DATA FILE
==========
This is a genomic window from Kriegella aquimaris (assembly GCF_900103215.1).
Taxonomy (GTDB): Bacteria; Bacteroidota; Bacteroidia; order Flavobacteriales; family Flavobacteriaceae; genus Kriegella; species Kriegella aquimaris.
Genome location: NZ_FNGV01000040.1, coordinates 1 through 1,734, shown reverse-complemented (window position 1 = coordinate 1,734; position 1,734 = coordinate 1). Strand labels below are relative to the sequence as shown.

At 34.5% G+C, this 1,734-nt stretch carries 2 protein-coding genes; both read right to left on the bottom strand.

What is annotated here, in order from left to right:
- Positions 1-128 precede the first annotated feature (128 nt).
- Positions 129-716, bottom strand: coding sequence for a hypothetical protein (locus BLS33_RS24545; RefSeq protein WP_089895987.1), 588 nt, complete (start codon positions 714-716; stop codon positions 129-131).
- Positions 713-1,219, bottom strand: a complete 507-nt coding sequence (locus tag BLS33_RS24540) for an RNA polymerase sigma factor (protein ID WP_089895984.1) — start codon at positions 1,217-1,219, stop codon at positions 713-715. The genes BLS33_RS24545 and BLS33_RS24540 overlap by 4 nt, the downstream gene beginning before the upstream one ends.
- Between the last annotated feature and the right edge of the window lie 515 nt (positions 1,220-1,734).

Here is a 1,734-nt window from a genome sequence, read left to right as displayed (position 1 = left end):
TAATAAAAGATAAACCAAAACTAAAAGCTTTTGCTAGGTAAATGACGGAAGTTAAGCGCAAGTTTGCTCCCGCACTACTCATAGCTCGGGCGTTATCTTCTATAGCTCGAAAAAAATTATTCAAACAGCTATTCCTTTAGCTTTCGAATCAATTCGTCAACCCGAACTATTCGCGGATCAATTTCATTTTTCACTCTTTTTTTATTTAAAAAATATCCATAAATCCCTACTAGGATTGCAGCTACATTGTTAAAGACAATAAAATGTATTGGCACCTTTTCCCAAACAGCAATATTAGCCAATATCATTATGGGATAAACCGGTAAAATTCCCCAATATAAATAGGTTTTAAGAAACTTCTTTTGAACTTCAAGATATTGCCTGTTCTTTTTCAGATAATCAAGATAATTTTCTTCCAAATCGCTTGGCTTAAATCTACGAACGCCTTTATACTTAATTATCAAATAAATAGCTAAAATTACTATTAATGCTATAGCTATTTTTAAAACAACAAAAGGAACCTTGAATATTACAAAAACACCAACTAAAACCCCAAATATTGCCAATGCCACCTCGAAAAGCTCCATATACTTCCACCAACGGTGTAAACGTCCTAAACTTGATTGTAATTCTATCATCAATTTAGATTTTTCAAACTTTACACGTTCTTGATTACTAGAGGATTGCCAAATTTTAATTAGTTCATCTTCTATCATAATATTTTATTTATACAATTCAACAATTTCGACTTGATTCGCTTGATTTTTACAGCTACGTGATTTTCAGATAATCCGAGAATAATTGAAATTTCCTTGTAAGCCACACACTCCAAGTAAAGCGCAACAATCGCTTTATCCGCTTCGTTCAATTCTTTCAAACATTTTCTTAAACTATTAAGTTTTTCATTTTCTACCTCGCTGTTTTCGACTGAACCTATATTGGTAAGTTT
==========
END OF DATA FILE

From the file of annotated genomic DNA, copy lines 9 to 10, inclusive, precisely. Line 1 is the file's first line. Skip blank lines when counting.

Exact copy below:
- Between the last annotated feature and the right edge of the window lie 515 nt (positions 1,220-1,734).

Here is a 1,734-nt window from a genome sequence, read left to right as displayed (position 1 = left end):